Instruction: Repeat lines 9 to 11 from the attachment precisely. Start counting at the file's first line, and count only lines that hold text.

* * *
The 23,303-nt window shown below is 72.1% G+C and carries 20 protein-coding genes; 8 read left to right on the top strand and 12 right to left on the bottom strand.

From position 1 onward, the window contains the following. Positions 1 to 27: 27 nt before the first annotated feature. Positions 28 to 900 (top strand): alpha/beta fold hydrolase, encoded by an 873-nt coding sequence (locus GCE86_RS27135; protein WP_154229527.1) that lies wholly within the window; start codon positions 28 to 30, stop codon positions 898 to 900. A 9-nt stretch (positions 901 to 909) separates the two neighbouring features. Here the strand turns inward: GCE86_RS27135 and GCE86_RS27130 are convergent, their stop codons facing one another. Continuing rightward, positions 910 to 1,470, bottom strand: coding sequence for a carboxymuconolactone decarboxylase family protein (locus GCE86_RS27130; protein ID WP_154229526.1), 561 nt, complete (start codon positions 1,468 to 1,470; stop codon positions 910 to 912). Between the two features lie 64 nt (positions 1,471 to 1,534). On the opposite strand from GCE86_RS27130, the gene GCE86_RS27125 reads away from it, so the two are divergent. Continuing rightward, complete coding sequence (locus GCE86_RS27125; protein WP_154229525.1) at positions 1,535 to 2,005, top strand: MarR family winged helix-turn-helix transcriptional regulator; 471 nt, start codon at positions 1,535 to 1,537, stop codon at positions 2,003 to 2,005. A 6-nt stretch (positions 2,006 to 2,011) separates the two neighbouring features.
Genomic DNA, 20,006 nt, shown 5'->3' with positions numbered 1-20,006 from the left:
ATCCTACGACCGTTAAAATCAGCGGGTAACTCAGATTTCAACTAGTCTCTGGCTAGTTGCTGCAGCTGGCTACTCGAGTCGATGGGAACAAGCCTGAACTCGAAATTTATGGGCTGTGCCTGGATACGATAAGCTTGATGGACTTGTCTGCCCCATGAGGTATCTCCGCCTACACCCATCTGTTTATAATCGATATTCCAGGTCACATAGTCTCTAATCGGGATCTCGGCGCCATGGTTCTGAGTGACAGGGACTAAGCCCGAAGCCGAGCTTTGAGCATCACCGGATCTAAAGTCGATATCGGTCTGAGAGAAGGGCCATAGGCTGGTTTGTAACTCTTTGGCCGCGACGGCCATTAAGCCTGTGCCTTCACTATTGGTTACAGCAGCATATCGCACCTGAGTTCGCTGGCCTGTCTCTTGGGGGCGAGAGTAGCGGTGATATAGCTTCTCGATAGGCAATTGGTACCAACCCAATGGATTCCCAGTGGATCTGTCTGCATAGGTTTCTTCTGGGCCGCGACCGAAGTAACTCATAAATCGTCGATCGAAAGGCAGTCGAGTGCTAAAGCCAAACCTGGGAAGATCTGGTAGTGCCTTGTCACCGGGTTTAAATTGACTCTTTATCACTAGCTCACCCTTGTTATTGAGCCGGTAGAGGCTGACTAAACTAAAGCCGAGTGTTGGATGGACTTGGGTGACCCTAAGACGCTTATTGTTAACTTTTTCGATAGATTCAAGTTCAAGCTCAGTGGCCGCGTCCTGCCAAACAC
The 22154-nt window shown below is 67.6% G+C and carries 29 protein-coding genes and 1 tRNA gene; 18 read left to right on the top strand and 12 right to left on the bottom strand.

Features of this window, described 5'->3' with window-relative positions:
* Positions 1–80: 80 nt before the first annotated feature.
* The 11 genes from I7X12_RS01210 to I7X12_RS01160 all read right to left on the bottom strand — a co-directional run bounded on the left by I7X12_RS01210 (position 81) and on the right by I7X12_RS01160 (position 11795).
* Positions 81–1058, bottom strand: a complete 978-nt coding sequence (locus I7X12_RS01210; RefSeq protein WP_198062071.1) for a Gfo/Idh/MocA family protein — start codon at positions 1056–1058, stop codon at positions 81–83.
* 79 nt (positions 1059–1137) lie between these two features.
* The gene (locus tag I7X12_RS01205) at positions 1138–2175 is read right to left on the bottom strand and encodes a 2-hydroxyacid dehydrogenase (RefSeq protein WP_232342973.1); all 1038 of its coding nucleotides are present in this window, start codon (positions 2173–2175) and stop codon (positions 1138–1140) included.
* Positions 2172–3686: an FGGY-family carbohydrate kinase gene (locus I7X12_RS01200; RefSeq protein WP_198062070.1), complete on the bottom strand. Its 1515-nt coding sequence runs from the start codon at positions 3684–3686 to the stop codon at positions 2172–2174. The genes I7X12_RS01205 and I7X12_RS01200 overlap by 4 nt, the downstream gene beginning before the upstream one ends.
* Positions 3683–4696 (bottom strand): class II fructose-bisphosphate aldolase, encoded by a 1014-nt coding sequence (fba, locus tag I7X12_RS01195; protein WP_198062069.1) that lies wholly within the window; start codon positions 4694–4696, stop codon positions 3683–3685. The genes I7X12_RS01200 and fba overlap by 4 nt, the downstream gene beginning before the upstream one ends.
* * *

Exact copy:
* Positions 81–1058, bottom strand: a complete 978-nt coding sequence (locus I7X12_RS01210; RefSeq protein WP_198062071.1) for a Gfo/Idh/MocA family protein — start codon at positions 1056–1058, stop codon at positions 81–83.
* 79 nt (positions 1059–1137) lie between these two features.
* The gene (locus tag I7X12_RS01205) at positions 1138–2175 is read right to left on the bottom strand and encodes a 2-hydroxyacid dehydrogenase (RefSeq protein WP_232342973.1); all 1038 of its coding nucleotides are present in this window, start codon (positions 2173–2175) and stop codon (positions 1138–1140) included.